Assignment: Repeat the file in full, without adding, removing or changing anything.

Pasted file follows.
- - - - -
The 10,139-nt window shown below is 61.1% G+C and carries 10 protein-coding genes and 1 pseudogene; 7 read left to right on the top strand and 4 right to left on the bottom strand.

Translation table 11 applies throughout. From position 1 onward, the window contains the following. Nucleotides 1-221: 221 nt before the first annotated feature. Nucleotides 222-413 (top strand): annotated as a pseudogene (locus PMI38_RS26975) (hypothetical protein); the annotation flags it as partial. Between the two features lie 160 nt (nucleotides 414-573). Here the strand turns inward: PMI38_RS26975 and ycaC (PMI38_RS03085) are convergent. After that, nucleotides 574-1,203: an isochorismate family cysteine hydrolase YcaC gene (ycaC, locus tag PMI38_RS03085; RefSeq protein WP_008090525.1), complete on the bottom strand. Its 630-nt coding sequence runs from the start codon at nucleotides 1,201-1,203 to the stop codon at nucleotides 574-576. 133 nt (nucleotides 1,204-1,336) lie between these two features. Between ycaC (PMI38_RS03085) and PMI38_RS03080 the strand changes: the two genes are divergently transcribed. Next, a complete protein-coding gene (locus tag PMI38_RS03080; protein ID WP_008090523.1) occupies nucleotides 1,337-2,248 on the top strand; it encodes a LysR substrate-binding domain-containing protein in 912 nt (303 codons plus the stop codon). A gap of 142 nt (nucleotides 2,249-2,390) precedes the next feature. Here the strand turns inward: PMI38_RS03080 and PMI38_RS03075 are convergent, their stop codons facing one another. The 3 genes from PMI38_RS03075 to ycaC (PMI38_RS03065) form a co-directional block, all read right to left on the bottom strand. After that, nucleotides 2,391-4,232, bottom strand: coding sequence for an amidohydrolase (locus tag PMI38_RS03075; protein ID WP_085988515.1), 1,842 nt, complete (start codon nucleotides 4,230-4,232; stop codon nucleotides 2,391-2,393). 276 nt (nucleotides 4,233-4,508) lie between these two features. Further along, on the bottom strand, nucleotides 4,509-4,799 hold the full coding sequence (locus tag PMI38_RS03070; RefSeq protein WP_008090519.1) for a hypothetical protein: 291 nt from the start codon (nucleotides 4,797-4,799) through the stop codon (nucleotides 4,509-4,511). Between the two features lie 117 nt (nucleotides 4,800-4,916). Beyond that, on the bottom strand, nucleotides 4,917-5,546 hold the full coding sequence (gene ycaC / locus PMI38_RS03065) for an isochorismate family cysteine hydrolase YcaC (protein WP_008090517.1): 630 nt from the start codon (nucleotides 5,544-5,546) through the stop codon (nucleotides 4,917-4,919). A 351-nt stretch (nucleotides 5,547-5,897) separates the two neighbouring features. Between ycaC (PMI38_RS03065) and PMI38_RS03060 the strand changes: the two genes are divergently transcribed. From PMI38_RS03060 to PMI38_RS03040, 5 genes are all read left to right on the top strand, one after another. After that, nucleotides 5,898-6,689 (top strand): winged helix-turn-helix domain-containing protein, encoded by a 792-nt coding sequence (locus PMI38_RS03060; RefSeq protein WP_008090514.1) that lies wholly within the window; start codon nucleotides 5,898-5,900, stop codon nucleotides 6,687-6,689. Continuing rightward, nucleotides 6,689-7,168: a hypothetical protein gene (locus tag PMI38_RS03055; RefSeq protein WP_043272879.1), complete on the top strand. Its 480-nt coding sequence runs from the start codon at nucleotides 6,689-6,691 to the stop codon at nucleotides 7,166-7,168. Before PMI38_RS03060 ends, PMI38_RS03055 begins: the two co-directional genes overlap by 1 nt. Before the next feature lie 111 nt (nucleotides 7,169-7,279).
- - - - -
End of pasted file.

The 10,139-nt window shown below is 61.1% G+C and carries 10 protein-coding genes and 1 pseudogene; 7 read left to right on the top strand and 4 right to left on the bottom strand.

Translation table 11 applies throughout. From position 1 onward, the window contains the following. Nucleotides 1-221: 221 nt before the first annotated feature. Nucleotides 222-413 (top strand): annotated as a pseudogene (locus PMI38_RS26975) (hypothetical protein); the annotation flags it as partial. Between the two features lie 160 nt (nucleotides 414-573). Here the strand turns inward: PMI38_RS26975 and ycaC (PMI38_RS03085) are convergent. After that, nucleotides 574-1,203: an isochorismate family cysteine hydrolase YcaC gene (ycaC, locus tag PMI38_RS03085; RefSeq protein WP_008090525.1), complete on the bottom strand. Its 630-nt coding sequence runs from the start codon at nucleotides 1,201-1,203 to the stop codon at nucleotides 574-576. 133 nt (nucleotides 1,204-1,336) lie between these two features. Between ycaC (PMI38_RS03085) and PMI38_RS03080 the strand changes: the two genes are divergently transcribed. Next, a complete protein-coding gene (locus tag PMI38_RS03080; protein ID WP_008090523.1) occupies nucleotides 1,337-2,248 on the top strand; it encodes a LysR substrate-binding domain-containing protein in 912 nt (303 codons plus the stop codon). A gap of 142 nt (nucleotides 2,249-2,390) precedes the next feature. Here the strand turns inward: PMI38_RS03080 and PMI38_RS03075 are convergent, their stop codons facing one another. The 3 genes from PMI38_RS03075 to ycaC (PMI38_RS03065) form a co-directional block, all read right to left on the bottom strand. After that, nucleotides 2,391-4,232, bottom strand: coding sequence for an amidohydrolase (locus tag PMI38_RS03075; protein ID WP_085988515.1), 1,842 nt, complete (start codon nucleotides 4,230-4,232; stop codon nucleotides 2,391-2,393). 276 nt (nucleotides 4,233-4,508) lie between these two features. Further along, on the bottom strand, nucleotides 4,509-4,799 hold the full coding sequence (locus tag PMI38_RS03070; RefSeq protein WP_008090519.1) for a hypothetical protein: 291 nt from the start codon (nucleotides 4,797-4,799) through the stop codon (nucleotides 4,509-4,511). Between the two features lie 117 nt (nucleotides 4,800-4,916). Beyond that, on the bottom strand, nucleotides 4,917-5,546 hold the full coding sequence (gene ycaC / locus PMI38_RS03065) for an isochorismate family cysteine hydrolase YcaC (protein WP_008090517.1): 630 nt from the start codon (nucleotides 5,544-5,546) through the stop codon (nucleotides 4,917-4,919). A 351-nt stretch (nucleotides 5,547-5,897) separates the two neighbouring features. Between ycaC (PMI38_RS03065) and PMI38_RS03060 the strand changes: the two genes are divergently transcribed. From PMI38_RS03060 to PMI38_RS03040, 5 genes are all read left to right on the top strand, one after another. After that, nucleotides 5,898-6,689 (top strand): winged helix-turn-helix domain-containing protein, encoded by a 792-nt coding sequence (locus PMI38_RS03060; RefSeq protein WP_008090514.1) that lies wholly within the window; start codon nucleotides 5,898-5,900, stop codon nucleotides 6,687-6,689. Continuing rightward, nucleotides 6,689-7,168: a hypothetical protein gene (locus tag PMI38_RS03055; RefSeq protein WP_043272879.1), complete on the top strand. Its 480-nt coding sequence runs from the start codon at nucleotides 6,689-6,691 to the stop codon at nucleotides 7,166-7,168. Before PMI38_RS03060 ends, PMI38_RS03055 begins: the two co-directional genes overlap by 1 nt. Before the next feature lie 111 nt (nucleotides 7,169-7,279).